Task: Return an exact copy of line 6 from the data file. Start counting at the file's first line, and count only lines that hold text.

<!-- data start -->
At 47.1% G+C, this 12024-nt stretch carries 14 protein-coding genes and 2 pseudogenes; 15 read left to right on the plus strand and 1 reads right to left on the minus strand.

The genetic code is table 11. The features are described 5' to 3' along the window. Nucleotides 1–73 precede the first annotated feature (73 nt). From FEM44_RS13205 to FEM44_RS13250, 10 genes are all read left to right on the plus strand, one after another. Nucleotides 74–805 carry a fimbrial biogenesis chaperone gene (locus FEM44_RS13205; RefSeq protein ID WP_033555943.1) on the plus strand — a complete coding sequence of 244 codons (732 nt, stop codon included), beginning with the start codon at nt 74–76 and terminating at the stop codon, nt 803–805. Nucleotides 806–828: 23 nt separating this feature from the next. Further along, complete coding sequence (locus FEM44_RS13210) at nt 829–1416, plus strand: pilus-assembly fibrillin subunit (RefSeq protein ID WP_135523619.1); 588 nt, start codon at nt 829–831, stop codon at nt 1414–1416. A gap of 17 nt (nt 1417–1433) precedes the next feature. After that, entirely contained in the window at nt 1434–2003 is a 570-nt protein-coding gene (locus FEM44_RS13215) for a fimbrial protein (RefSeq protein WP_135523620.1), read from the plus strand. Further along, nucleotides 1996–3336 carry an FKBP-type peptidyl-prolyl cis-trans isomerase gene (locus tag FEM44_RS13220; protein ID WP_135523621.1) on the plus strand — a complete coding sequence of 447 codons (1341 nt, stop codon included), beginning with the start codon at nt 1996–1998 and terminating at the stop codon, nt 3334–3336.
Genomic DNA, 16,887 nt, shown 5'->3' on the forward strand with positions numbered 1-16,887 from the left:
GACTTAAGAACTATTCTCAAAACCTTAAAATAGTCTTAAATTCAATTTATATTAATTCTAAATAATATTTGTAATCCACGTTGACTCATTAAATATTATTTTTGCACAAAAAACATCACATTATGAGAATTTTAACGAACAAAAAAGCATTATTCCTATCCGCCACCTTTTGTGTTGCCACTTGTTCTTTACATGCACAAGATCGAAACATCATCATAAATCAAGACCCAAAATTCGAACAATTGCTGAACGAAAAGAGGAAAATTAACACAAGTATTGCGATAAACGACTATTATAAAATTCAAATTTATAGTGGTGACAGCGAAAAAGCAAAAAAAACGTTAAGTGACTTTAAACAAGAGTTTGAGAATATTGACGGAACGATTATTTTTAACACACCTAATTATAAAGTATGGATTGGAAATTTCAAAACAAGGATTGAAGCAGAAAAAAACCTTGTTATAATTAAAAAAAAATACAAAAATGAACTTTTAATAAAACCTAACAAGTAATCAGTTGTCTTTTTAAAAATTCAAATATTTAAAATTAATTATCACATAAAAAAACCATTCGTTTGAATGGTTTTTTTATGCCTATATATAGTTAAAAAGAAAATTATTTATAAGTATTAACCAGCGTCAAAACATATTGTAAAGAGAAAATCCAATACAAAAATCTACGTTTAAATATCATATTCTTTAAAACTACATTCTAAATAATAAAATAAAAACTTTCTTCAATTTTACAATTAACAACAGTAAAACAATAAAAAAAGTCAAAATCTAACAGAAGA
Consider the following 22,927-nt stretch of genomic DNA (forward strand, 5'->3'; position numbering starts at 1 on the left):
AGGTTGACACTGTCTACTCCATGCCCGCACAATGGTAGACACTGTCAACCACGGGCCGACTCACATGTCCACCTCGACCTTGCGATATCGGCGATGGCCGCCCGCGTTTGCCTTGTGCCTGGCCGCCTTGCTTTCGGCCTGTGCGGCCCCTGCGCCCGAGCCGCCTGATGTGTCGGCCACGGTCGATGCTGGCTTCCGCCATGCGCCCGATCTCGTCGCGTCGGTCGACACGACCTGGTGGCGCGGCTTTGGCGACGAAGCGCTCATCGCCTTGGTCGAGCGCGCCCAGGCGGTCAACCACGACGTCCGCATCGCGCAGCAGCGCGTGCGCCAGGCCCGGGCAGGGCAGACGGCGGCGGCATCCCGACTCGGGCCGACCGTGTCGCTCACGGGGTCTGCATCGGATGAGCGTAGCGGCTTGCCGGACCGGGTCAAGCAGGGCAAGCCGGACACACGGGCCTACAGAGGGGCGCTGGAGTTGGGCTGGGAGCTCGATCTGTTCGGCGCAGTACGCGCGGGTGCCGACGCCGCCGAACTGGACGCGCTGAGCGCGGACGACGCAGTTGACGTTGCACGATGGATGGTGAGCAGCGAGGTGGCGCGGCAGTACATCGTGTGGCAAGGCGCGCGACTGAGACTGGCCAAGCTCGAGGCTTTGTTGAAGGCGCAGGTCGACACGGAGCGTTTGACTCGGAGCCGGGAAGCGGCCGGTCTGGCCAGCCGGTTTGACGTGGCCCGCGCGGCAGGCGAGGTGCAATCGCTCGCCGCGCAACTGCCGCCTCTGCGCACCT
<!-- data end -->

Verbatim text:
AGGTTGACACTGTCTACTCCATGCCCGCACAATGGTAGACACTGTCAACCACGGGCCGACTCACATGTCCACCTCGACCTTGCGATATCGGCGATGGCCGCCCGCGTTTGCCTTGTGCCTGGCCGCCTTGCTTTCGGCCTGTGCGGCCCCTGCGCCCGAGCCGCCTGATGTGTCGGCCACGGTCGATGCTGGCTTCCGCCATGCGCCCGATCTCGTCGCGTCGGTCGACACGACCTGGTGGCGCGGCTTTGGCGACGAAGCGCTCATCGCCTTGGTCGAGCGCGCCCAGGCGGTCAACCACGACGTCCGCATCGCGCAGCAGCGCGTGCGCCAGGCCCGGGCAGGGCAGACGGCGGCGGCATCCCGACTCGGGCCGACCGTGTCGCTCACGGGGTCTGCATCGGATGAGCGTAGCGGCTTGCCGGACCGGGTCAAGCAGGGCAAGCCGGACACACGGGCCTACAGAGGGGCGCTGGAGTTGGGCTGGGAGCTCGATCTGTTCGGCGCAGTACGCGCGGGTGCCGACGCCGCCGAACTGGACGCGCTGAGCGCGGACGACGCAGTTGACGTTGCACGATGGATGGTGAGCAGCGAGGTGGCGCGGCAGTACATCGTGTGGCAAGGCGCGCGACTGAGACTGGCCAAGCTCGAGGCTTTGTTGAAGGCGCAGGTCGACACGGAGCGTTTGACTCGGAGCCGGGAAGCGGCCGGTCTGGCCAGCCGGTTTGACGTGGCCCGCGCGGCAGGCGAGGTGCAATCGCTCGCCGCGCAACTGCCGCCTCTGCGCACCT